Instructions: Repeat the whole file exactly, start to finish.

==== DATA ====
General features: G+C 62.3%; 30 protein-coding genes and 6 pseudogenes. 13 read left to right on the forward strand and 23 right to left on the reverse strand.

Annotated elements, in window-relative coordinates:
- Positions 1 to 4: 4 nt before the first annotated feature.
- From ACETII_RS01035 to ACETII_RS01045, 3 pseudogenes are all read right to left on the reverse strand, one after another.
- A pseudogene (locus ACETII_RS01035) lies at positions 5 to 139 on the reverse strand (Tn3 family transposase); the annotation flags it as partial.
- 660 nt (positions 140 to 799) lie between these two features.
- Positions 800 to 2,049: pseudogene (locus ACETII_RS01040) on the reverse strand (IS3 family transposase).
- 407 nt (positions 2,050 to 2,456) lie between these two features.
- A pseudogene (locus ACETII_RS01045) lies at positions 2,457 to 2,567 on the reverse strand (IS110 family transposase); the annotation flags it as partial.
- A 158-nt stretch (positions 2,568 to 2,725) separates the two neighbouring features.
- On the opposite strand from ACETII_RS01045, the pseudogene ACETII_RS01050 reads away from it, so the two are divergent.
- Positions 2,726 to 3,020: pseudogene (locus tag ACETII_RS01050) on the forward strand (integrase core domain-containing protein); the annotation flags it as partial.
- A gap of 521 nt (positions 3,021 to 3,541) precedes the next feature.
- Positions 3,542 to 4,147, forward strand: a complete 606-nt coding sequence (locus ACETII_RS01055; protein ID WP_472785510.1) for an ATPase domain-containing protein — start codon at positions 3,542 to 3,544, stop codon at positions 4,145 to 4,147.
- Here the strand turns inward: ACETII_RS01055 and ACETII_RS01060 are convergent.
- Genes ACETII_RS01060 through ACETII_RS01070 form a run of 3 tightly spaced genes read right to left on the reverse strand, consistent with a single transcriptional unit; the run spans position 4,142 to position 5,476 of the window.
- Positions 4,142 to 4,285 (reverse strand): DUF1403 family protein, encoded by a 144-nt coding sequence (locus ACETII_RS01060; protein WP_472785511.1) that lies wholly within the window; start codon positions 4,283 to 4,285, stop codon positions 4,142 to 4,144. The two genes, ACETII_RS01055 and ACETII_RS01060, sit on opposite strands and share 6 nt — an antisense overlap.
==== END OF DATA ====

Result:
General features: G+C 62.3%; 30 protein-coding genes and 6 pseudogenes. 13 read left to right on the forward strand and 23 right to left on the reverse strand.

Annotated elements, in window-relative coordinates:
- Positions 1 to 4: 4 nt before the first annotated feature.
- From ACETII_RS01035 to ACETII_RS01045, 3 pseudogenes are all read right to left on the reverse strand, one after another.
- A pseudogene (locus ACETII_RS01035) lies at positions 5 to 139 on the reverse strand (Tn3 family transposase); the annotation flags it as partial.
- 660 nt (positions 140 to 799) lie between these two features.
- Positions 800 to 2,049: pseudogene (locus ACETII_RS01040) on the reverse strand (IS3 family transposase).
- 407 nt (positions 2,050 to 2,456) lie between these two features.
- A pseudogene (locus ACETII_RS01045) lies at positions 2,457 to 2,567 on the reverse strand (IS110 family transposase); the annotation flags it as partial.
- A 158-nt stretch (positions 2,568 to 2,725) separates the two neighbouring features.
- On the opposite strand from ACETII_RS01045, the pseudogene ACETII_RS01050 reads away from it, so the two are divergent.
- Positions 2,726 to 3,020: pseudogene (locus tag ACETII_RS01050) on the forward strand (integrase core domain-containing protein); the annotation flags it as partial.
- A gap of 521 nt (positions 3,021 to 3,541) precedes the next feature.
- Positions 3,542 to 4,147, forward strand: a complete 606-nt coding sequence (locus ACETII_RS01055; protein ID WP_472785510.1) for an ATPase domain-containing protein — start codon at positions 3,542 to 3,544, stop codon at positions 4,145 to 4,147.
- Here the strand turns inward: ACETII_RS01055 and ACETII_RS01060 are convergent.
- Genes ACETII_RS01060 through ACETII_RS01070 form a run of 3 tightly spaced genes read right to left on the reverse strand, consistent with a single transcriptional unit; the run spans position 4,142 to position 5,476 of the window.
- Positions 4,142 to 4,285 (reverse strand): DUF1403 family protein, encoded by a 144-nt coding sequence (locus ACETII_RS01060; protein WP_472785511.1) that lies wholly within the window; start codon positions 4,283 to 4,285, stop codon positions 4,142 to 4,144. The two genes, ACETII_RS01055 and ACETII_RS01060, sit on opposite strands and share 6 nt — an antisense overlap.